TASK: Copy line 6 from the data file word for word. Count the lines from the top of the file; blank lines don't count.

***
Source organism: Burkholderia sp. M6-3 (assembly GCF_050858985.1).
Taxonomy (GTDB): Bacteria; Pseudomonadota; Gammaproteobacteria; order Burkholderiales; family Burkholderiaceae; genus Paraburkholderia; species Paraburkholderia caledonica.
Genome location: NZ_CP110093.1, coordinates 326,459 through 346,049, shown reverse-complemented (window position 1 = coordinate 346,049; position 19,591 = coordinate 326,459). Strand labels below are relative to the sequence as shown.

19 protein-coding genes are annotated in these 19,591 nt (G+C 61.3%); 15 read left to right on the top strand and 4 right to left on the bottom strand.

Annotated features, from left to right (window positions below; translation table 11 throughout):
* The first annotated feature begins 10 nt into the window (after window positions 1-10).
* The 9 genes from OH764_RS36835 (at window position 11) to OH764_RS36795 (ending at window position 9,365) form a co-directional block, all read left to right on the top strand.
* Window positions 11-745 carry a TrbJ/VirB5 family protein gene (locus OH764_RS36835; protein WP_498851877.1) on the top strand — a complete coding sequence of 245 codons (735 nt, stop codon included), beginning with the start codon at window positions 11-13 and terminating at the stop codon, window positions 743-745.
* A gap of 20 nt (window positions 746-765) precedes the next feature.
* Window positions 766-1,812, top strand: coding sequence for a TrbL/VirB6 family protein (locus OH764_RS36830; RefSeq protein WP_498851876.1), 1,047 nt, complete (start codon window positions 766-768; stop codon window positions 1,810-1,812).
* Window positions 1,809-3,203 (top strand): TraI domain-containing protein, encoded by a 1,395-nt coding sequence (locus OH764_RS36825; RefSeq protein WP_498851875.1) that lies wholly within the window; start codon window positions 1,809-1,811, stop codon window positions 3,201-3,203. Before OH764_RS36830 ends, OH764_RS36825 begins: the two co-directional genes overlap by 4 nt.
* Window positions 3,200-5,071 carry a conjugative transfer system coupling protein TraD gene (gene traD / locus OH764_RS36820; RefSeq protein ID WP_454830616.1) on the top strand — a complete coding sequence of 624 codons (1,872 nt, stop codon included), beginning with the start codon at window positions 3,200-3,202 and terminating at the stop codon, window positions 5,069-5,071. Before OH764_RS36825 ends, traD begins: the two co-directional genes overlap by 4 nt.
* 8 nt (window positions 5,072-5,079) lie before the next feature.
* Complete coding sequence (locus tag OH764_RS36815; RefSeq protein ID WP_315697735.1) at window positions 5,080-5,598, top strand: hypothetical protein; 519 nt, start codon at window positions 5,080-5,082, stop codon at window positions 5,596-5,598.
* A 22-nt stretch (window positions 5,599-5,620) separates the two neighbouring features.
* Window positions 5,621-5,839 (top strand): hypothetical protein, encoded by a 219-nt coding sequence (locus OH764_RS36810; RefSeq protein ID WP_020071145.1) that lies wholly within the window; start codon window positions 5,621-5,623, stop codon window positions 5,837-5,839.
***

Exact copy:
* The first annotated feature begins 10 nt into the window (after window positions 1-10).